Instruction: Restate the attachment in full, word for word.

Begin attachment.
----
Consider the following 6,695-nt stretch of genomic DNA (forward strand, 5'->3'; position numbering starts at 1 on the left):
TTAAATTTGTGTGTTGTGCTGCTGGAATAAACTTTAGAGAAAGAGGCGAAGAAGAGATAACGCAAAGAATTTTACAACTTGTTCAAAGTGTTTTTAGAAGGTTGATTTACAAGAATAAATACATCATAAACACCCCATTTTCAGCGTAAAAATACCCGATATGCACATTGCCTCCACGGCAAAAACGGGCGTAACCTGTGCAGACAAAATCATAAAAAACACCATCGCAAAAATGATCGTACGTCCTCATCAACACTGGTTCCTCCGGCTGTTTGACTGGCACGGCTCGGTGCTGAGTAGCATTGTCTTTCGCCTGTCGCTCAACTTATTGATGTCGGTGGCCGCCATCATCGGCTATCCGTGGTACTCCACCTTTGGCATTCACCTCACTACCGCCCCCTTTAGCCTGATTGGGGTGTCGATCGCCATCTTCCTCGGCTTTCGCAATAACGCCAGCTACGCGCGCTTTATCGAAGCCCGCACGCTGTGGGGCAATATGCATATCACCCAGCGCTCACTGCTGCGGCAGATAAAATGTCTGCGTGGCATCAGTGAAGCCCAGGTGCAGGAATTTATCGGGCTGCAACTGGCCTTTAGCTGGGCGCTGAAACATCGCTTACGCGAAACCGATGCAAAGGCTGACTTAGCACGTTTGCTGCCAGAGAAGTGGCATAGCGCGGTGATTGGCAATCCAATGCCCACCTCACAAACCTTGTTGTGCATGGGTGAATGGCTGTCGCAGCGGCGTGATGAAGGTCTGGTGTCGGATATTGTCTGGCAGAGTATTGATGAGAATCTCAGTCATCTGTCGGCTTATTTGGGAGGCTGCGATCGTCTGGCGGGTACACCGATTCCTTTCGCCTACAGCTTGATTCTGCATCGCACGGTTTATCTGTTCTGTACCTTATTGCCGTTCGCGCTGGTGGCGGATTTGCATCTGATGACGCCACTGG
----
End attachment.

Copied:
Consider the following 6,695-nt stretch of genomic DNA (forward strand, 5'->3'; position numbering starts at 1 on the left):
TTAAATTTGTGTGTTGTGCTGCTGGAATAAACTTTAGAGAAAGAGGCGAAGAAGAGATAACGCAAAGAATTTTACAACTTGTTCAAAGTGTTTTTAGAAGGTTGATTTACAAGAATAAATACATCATAAACACCCCATTTTCAGCGTAAAAATACCCGATATGCACATTGCCTCCACGGCAAAAACGGGCGTAACCTGTGCAGACAAAATCATAAAAAACACCATCGCAAAAATGATCGTACGTCCTCATCAACACTGGTTCCTCCGGCTGTTTGACTGGCACGGCTCGGTGCTGAGTAGCATTGTCTTTCGCCTGTCGCTCAACTTATTGATGTCGGTGGCCGCCATCATCGGCTATCCGTGGTACTCCACCTTTGGCATTCACCTCACTACCGCCCCCTTTAGCCTGATTGGGGTGTCGATCGCCATCTTCCTCGGCTTTCGCAATAACGCCAGCTACGCGCGCTTTATCGAAGCCCGCACGCTGTGGGGCAATATGCATATCACCCAGCGCTCACTGCTGCGGCAGATAAAATGTCTGCGTGGCATCAGTGAAGCCCAGGTGCAGGAATTTATCGGGCTGCAACTGGCCTTTAGCTGGGCGCTGAAACATCGCTTACGCGAAACCGATGCAAAGGCTGACTTAGCACGTTTGCTGCCAGAGAAGTGGCATAGCGCGGTGATTGGCAATCCAATGCCCACCTCACAAACCTTGTTGTGCATGGGTGAATGGCTGTCGCAGCGGCGTGATGAAGGTCTGGTGTCGGATATTGTCTGGCAGAGTATTGATGAGAATCTCAGTCATCTGTCGGCTTATTTGGGAGGCTGCGATCGTCTGGCGGGTACACCGATTCCTTTCGCCTACAGCTTGATTCTGCATCGCACGGTTTATCTGTTCTGTACCTTATTGCCGTTCGCGCTGGTGGCGGATTTGCATCTGATGACGCCACTGG